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15. Explain Juran Trilogy - 10 marks Juran Quality Trilogy

Quality Planning

(Determine customer needs, develop product in response to needs).


Identify who are the customers. Determine the needs of those customers. Translate those needs into our language. Develop a product that can respond to those needs. Optimise the product features so as to meet our needs and

customer needs. Quality Improvement (Assess performance, compare performance with goals, act on differences etween performance and goals).
Develop a process which is able to produce the product.

Quality Control

Optimise the process. (Develop infrastructure, identify areas of improvement and implement projects, establish project team, provide teams with what they need). Prove that the process can produce the product under operating conditions with minimal inspection. Transfer the process to Operations
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from Yogeesha H.C.AP/Mech, NCET

The Quality Trilogy emphasizes the roles of quality planning, quality control, and quality improvement. Quality planning's purpose is to provide operators with the ability to produce goods and services that can meet customers' needs. In the quality planning stage, an organization must determine who the customers are and what they need, develop the product or service features that meet customers' needs, develop processes which are able to deliver those products and services, and transfer the plans to the operating forces. If quality planning is deficient, then chronic waste occurs. Quality control is used to prevent things from getting worse. Quality control is the inspection part of the Quality Trilogy where operators compare actual performance with plans and resolve the differences. Chronic waste should be considered an opportunity for quality improvement, the third element of the Trilogy. Quality improvement encompasses improvement of fitness-for-use and error reduction, seeks a new level of performance that is superior to any previous level, and is attained by applying breakthrough thinking. While up-front quality planning is what organizations should be doing, it is normal for organizations to focus their first quality efforts on quality control. In this aspect of the Quality Trilogy, activities include inspection to determine percent defective (or first pass yield) and deviations from quality standards. Activities can then focus on another part of the trilogy, quality improvement, and make it an integral part of daily work for individuals and teams. The Juran Trilogy Diagram:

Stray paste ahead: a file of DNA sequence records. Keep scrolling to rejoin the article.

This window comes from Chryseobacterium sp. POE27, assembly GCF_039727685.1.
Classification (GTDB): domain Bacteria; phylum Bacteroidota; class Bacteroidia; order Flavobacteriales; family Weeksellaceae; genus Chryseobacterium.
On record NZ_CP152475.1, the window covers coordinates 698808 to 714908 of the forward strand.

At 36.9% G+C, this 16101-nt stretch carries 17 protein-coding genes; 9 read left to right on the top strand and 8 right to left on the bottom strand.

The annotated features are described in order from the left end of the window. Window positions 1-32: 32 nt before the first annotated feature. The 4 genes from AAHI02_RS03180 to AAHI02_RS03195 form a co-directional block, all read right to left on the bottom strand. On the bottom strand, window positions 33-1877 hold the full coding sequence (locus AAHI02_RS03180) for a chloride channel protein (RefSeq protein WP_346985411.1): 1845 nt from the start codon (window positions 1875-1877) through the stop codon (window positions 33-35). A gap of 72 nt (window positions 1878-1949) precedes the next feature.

The three processes of the trilogy are indicated in the diagram, which is a graph with time on the horizontal axis and cost of poor quality on the vertical axis. The planners are responsible for the product and process design to meet the customer needs; and the job of the operating forces is to run the process and produce the products. . We will see that the process cannot achieve 100 percent quality and 20 percent rework has to be carried out. Quality control prevents from the situation getting worse and also putting off the fires such as the sporadic spike. In due course we will see that the chronic problems have come down by the application of the quality improvement process. The Alligator Analogy: The distinction between Quality Planning and Quality Improvement is brought out by the alligator analogy. This is a fable of a manager who is up to his waist in alligators; and each live alligator is a metaphor for chronic waste. Each completed quality improvement project results in a dead alligator and when all alligators are terminated the quality improvement is considered complete for the moment; but that doesn't happen as long as the quality planning process has not changed. A changed and improved planning process will only help complete improvement and sustain the same.
16. List Jurans ten steps for Quality improvement